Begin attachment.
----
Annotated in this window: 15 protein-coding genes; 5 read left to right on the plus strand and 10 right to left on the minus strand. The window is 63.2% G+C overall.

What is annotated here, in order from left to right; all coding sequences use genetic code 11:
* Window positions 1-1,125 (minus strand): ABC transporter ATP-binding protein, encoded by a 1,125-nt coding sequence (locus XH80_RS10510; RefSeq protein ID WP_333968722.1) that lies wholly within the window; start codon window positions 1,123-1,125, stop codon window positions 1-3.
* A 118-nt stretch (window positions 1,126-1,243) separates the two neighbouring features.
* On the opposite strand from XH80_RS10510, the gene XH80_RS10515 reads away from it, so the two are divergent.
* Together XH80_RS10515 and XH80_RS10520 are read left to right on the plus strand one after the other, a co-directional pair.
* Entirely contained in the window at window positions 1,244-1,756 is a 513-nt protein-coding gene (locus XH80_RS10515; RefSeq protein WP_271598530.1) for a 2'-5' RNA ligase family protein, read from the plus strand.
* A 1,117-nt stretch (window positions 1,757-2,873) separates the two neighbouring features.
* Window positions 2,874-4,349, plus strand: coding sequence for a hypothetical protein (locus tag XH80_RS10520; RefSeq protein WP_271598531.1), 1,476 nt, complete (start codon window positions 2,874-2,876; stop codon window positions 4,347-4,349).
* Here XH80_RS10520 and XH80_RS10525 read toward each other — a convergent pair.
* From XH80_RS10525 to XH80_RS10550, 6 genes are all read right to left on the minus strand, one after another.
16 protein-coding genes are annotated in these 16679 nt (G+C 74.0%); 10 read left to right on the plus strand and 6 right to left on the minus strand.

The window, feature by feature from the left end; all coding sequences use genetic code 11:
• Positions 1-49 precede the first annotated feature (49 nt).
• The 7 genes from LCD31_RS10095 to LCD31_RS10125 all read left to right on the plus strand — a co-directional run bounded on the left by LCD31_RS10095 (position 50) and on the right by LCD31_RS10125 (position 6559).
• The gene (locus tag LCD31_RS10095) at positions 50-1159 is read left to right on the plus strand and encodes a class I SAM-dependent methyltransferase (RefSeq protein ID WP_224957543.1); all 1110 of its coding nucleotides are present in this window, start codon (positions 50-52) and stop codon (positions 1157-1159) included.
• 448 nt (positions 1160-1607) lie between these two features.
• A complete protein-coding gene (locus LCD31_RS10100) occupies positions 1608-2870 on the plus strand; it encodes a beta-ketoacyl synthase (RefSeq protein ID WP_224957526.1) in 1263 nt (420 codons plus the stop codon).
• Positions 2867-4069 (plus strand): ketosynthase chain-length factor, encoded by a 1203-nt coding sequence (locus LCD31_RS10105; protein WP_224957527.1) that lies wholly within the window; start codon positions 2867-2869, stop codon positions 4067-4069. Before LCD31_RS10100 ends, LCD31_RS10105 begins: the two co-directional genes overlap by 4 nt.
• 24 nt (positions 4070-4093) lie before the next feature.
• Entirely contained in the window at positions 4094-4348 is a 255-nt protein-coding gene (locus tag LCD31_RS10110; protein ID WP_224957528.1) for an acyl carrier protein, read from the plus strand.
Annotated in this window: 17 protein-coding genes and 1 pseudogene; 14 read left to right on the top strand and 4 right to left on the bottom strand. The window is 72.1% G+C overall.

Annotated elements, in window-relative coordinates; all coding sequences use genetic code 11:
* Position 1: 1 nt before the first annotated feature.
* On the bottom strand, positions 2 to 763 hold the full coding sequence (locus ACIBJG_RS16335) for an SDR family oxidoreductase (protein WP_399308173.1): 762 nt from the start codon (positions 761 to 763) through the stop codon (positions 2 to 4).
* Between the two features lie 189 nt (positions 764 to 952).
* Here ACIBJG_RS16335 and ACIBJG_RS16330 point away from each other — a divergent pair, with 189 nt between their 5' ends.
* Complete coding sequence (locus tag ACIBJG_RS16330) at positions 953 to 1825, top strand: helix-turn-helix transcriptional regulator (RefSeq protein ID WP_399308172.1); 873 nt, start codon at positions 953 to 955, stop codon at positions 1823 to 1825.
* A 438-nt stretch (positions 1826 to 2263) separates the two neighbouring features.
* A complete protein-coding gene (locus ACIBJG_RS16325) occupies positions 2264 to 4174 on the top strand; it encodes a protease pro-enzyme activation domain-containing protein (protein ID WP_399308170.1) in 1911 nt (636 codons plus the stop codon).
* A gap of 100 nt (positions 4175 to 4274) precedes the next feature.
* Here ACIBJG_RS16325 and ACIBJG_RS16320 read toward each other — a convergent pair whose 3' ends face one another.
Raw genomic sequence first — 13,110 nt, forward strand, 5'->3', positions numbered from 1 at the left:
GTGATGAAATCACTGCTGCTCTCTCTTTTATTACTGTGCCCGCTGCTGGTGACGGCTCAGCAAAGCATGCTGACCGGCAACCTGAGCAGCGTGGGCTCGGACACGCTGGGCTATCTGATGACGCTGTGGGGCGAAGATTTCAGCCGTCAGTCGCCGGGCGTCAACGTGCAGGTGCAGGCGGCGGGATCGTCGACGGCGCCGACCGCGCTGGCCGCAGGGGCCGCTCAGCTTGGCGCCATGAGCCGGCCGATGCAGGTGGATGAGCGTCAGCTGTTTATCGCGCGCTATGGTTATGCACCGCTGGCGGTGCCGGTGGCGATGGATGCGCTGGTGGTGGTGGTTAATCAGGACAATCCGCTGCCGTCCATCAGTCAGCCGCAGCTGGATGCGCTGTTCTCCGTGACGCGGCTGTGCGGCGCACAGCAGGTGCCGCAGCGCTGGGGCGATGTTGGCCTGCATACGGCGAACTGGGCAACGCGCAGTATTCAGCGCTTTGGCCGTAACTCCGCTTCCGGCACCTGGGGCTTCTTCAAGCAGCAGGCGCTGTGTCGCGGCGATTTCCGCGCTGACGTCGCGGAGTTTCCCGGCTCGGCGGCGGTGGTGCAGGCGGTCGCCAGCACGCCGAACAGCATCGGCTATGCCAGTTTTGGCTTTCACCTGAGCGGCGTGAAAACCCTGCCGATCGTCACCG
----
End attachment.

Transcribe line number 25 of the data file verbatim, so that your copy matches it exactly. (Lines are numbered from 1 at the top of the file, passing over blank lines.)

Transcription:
* On the bottom strand, positions 2 to 763 hold the full coding sequence (locus ACIBJG_RS16335) for an SDR family oxidoreductase (protein WP_399308173.1): 762 nt from the start codon (positions 761 to 763) through the stop codon (positions 2 to 4).